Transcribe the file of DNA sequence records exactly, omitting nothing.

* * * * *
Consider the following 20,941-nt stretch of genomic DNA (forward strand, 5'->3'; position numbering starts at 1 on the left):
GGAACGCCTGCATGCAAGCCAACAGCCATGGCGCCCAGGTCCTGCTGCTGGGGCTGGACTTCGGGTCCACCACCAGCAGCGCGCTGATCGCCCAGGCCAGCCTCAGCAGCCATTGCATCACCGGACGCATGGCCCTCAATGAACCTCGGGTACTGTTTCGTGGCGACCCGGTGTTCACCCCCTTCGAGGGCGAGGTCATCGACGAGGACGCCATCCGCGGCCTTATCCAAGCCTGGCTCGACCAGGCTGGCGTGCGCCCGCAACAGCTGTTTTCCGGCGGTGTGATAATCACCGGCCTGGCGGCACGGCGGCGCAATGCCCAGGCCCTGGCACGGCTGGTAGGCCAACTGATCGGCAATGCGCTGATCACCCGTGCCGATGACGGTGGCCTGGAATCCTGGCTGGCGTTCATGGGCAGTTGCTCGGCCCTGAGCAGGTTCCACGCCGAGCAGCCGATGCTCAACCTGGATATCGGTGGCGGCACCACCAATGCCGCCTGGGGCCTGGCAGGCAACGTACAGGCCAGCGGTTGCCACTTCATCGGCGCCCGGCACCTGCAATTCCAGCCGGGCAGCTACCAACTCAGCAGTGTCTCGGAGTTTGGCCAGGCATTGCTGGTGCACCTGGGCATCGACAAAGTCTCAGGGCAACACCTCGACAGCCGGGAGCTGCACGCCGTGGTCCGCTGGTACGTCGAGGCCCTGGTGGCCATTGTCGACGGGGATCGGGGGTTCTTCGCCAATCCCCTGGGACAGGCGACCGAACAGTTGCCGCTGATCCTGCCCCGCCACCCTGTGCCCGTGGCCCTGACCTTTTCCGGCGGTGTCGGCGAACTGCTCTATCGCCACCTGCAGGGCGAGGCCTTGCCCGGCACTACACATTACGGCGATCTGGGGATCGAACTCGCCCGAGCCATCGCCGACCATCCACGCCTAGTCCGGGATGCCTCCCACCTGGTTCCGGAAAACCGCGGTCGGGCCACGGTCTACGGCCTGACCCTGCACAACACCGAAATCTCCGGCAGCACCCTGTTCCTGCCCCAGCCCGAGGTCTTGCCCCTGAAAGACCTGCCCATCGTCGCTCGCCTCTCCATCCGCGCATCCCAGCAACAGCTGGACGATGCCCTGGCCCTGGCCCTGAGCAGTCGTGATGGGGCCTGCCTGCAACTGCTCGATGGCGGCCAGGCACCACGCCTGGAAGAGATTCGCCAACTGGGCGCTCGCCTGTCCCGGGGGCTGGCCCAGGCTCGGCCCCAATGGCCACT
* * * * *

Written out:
Consider the following 20,941-nt stretch of genomic DNA (forward strand, 5'->3'; position numbering starts at 1 on the left):
GGAACGCCTGCATGCAAGCCAACAGCCATGGCGCCCAGGTCCTGCTGCTGGGGCTGGACTTCGGGTCCACCACCAGCAGCGCGCTGATCGCCCAGGCCAGCCTCAGCAGCCATTGCATCACCGGACGCATGGCCCTCAATGAACCTCGGGTACTGTTTCGTGGCGACCCGGTGTTCACCCCCTTCGAGGGCGAGGTCATCGACGAGGACGCCATCCGCGGCCTTATCCAAGCCTGGCTCGACCAGGCTGGCGTGCGCCCGCAACAGCTGTTTTCCGGCGGTGTGATAATCACCGGCCTGGCGGCACGGCGGCGCAATGCCCAGGCCCTGGCACGGCTGGTAGGCCAACTGATCGGCAATGCGCTGATCACCCGTGCCGATGACGGTGGCCTGGAATCCTGGCTGGCGTTCATGGGCAGTTGCTCGGCCCTGAGCAGGTTCCACGCCGAGCAGCCGATGCTCAACCTGGATATCGGTGGCGGCACCACCAATGCCGCCTGGGGCCTGGCAGGCAACGTACAGGCCAGCGGTTGCCACTTCATCGGCGCCCGGCACCTGCAATTCCAGCCGGGCAGCTACCAACTCAGCAGTGTCTCGGAGTTTGGCCAGGCATTGCTGGTGCACCTGGGCATCGACAAAGTCTCAGGGCAACACCTCGACAGCCGGGAGCTGCACGCCGTGGTCCGCTGGTACGTCGAGGCCCTGGTGGCCATTGTCGACGGGGATCGGGGGTTCTTCGCCAATCCCCTGGGACAGGCGACCGAACAGTTGCCGCTGATCCTGCCCCGCCACCCTGTGCCCGTGGCCCTGACCTTTTCCGGCGGTGTCGGCGAACTGCTCTATCGCCACCTGCAGGGCGAGGCCTTGCCCGGCACTACACATTACGGCGATCTGGGGATCGAACTCGCCCGAGCCATCGCCGACCATCCACGCCTAGTCCGGGATGCCTCCCACCTGGTTCCGGAAAACCGCGGTCGGGCCACGGTCTACGGCCTGACCCTGCACAACACCGAAATCTCCGGCAGCACCCTGTTCCTGCCCCAGCCCGAGGTCTTGCCCCTGAAAGACCTGCCCATCGTCGCTCGCCTCTCCATCCGCGCATCCCAGCAACAGCTGGACGATGCCCTGGCCCTGGCCCTGAGCAGTCGTGATGGGGCCTGCCTGCAACTGCTCGATGGCGGCCAGGCACCACGCCTGGAAGAGATTCGCCAACTGGGCGCTCGCCTGTCCCGGGGGCTGGCCCAGGCTCGGCCCCAATGGCCACT